Dee Harris-Lawrence proved she was a Wonder Woman when she took on the Amazonian task of running two shows at the same time — OWN’s David Makes Man and CBS’s All Rise. She agreed to do both before the pandemic hit, and it wasn’t long before she found herself spending hours on Zoom with the casts and crews of both shows.
“I did say to people after that, ‘If I ever say I’m going to run two shows at the same time, pull me off somewhere and slap me across the face,” Harris-Lawrence joked.
Joking aside, for Tarell Alvin McCraney, David Makes Man’s writer and creator, Harris-Lawrence was the reason his show about a 14-year-old boy fighting to make his way out of the projects was able to go forward.
“We needed her,” said McCraney, who wrote the play on which the Oscar-winning movie Moonlight was based. “She has a strong voice as a writer. She has a fascinating ability with systems and structure and I had never created a show for TV before.
“But what finally made us understand that this was the person who was going to guide our ship was that she had grown up in a very similar way to the show’s main character,” he added. “She just brought so much together in a way we desperately needed.”
Harris-Lawrence, with her writer’s ear for character, brought that same talent to All Rise, which starred Simone Missick as Los Angeles County Judge Lola Carmichael.
“Dee was such a breath of fresh air coming into the first season of All Rise,” Missick said. “She immediately had a goal and a vision for my character that was innovative and specific to her being a Black woman in a position of power. That attention to detail was what I think allowed the audience to continue to fall in love with these people on a human level.” (CBS canceled All Rise in May.)
Harris-Lawrence has been working in television for several years, starting as Quincy Jones’s assistant and then working for Suzanne de Passe before briefly going out on her own to try her hand at writing screenplays. She was quickly called back to work as a writer’s assistant on Sister, Sister, but she kept writing on her own. After producer Josh Goldstein happened to read a spec script she left out on her desk, he gave her a shot on teen series Sweet Valley High that helped get her going.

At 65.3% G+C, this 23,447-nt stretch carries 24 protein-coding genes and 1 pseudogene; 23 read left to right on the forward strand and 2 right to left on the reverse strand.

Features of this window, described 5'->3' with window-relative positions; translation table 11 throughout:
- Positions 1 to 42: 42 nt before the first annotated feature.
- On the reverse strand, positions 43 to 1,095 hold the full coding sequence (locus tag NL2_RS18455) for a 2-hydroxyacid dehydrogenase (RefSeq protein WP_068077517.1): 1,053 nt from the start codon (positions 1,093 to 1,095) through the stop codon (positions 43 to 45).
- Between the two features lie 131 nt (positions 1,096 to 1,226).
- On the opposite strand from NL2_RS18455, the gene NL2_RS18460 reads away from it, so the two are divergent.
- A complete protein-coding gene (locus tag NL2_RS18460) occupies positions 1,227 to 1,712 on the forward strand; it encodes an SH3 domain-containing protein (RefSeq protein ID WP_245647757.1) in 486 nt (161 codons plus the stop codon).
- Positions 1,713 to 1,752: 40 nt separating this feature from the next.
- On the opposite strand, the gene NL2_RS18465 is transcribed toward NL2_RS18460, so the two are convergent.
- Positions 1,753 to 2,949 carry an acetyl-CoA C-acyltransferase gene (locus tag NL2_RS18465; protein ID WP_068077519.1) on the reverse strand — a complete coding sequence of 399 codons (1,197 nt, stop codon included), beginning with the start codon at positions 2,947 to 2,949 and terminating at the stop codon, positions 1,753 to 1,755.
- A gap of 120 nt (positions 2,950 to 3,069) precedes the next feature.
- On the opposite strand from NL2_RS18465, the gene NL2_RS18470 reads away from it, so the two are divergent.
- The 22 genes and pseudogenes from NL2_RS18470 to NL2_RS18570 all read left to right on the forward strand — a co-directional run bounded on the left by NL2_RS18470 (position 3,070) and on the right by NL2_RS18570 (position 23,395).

But first, she took a detour to get her MBA. After the first year, she scored a job as a writer on Fox’s New York Undercover but, again juggling several things at once, finished the program.
“Having my MBA definitely helped in managing people,” Harris-Lawrence said. “I’m very systems-oriented, but I also have always been obsessed with television, books and movies. I kind of toggle between my left brain and my right.”
“She’s just great at what she does,” said Susan Rovner, chairman, entertainment content, NBCUniversal Television and Streaming, who hired her for both shows when she was president of Warner Bros. Television. “You know she’s good because of the distinct quality of the product she puts out — the consistency of how good those episodes are, the fact that they are on budget, on time and creatively excellent.”
Sought-After Skill Set
Having all of those skills in one person makes Harris-Lawrence a rare commodity in Hollywood, and with the current content explosion, ever more in demand.
Next up, she’s heading into production on Josephine, a limited series she wrote about chanteuse Josephine Baker starring Ruth Negga. Harris-Lawrence is executive producing the series along with LeBron James and Maverick Carter’s Springhill Productions, with Millicent Shelton directing. All three women — Harris-Lawrence, Negga and Shelton — are executive producing the series, which is in development at ABC Signature.
Said Harris-Lawrence: “It’s a great blessing and a really nice position to be in, especially as we’re all coming out of this pandemic. It’s exciting to be able to really dig into all these other stories I want to tell.”
Contributing editor Paige Albiniak has been covering the business of television for nearly 25 years. She is a longtime contributor to Next TV, Broadcasting + Cable and Multichannel News. She concurrently serves as editorial director for entertainment marketing association Promax. She has written for such publications as TVNewsCheck, The New York Post, Variety, CBS Watch and more. Albiniak was B+C’s Los Angeles bureau chief from September 2002 to 2004, and an associate editor covering Congress and lobbying for the magazine in Washington, D.C., from January 1997-September 2002.
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